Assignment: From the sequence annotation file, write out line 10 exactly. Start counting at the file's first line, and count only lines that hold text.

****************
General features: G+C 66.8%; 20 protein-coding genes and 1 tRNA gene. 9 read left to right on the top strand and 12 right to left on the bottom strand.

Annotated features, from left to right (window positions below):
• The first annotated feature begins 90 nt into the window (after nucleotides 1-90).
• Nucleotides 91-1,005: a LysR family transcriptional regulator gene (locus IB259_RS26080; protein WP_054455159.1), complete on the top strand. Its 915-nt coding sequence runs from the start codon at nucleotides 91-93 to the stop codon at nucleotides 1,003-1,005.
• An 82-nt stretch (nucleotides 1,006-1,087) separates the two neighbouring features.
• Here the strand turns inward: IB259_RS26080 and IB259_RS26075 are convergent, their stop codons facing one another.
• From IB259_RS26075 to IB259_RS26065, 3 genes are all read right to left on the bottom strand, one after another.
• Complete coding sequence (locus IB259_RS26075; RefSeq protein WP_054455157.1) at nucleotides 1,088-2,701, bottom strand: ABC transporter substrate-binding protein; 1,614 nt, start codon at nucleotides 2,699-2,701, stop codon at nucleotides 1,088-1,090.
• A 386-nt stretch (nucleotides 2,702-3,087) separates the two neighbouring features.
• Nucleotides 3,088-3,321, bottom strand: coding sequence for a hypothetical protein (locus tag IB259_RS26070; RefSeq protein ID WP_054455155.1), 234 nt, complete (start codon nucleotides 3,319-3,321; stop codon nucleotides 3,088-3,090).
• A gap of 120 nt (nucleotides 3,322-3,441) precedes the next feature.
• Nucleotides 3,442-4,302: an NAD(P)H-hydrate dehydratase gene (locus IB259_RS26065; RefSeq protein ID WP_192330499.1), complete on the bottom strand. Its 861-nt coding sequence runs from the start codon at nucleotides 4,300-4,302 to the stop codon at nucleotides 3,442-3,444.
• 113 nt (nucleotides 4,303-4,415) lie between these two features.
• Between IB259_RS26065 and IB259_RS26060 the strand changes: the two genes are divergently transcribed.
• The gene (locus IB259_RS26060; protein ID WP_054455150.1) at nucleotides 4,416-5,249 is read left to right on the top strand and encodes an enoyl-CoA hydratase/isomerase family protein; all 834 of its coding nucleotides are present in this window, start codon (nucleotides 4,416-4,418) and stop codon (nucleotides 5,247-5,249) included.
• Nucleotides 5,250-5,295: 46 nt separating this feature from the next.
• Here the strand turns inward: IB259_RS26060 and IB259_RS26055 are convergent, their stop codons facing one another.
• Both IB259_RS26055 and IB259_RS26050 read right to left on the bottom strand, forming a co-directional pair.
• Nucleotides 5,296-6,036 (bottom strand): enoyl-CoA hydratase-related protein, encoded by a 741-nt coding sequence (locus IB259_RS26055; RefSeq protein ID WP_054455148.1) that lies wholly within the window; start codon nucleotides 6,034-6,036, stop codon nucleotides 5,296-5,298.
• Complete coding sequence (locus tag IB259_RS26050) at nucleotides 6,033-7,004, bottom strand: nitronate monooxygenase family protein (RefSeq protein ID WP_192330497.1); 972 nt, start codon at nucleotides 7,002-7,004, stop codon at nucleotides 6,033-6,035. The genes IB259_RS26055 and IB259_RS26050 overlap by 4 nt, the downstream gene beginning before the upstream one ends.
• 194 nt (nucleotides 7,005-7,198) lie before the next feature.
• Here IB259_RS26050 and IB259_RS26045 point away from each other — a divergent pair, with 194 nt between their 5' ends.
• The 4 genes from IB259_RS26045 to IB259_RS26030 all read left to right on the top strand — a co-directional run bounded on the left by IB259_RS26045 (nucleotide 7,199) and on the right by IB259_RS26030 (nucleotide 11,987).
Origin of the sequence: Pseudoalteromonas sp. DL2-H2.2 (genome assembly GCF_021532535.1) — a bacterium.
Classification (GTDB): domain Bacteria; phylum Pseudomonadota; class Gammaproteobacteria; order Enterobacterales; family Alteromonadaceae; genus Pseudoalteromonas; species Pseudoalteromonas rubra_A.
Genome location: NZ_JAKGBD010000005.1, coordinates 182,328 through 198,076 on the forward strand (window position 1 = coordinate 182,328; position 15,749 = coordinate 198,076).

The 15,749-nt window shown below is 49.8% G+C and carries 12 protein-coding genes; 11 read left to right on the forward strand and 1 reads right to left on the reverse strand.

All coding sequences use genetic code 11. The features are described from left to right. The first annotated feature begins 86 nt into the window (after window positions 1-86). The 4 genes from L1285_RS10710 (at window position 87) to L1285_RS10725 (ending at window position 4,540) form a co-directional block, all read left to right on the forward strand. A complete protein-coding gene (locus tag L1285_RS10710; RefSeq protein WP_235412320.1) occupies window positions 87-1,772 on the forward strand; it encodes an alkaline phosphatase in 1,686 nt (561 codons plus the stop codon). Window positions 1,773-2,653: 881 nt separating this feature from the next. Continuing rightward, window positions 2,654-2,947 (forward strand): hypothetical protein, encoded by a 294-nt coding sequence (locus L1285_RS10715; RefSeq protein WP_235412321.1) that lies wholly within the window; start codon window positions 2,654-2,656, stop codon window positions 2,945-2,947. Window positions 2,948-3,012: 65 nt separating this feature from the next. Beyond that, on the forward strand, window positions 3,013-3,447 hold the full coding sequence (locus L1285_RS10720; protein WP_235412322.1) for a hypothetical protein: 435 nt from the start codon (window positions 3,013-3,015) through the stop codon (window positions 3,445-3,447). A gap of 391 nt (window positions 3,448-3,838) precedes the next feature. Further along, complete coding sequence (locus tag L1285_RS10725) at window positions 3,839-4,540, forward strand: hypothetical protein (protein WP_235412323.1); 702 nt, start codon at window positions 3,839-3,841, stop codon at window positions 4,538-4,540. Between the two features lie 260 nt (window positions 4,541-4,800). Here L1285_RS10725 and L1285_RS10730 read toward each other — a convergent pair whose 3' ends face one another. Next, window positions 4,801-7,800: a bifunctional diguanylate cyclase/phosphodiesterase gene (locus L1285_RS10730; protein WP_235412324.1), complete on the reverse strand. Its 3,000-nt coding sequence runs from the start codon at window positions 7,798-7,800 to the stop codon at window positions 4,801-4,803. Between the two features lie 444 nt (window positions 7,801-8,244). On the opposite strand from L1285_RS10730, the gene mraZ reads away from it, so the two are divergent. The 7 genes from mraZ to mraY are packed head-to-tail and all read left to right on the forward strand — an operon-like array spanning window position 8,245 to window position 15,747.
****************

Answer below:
• Nucleotides 3,088-3,321, bottom strand: coding sequence for a hypothetical protein (locus tag IB259_RS26070; RefSeq protein ID WP_054455155.1), 234 nt, complete (start codon nucleotides 3,319-3,321; stop codon nucleotides 3,088-3,090).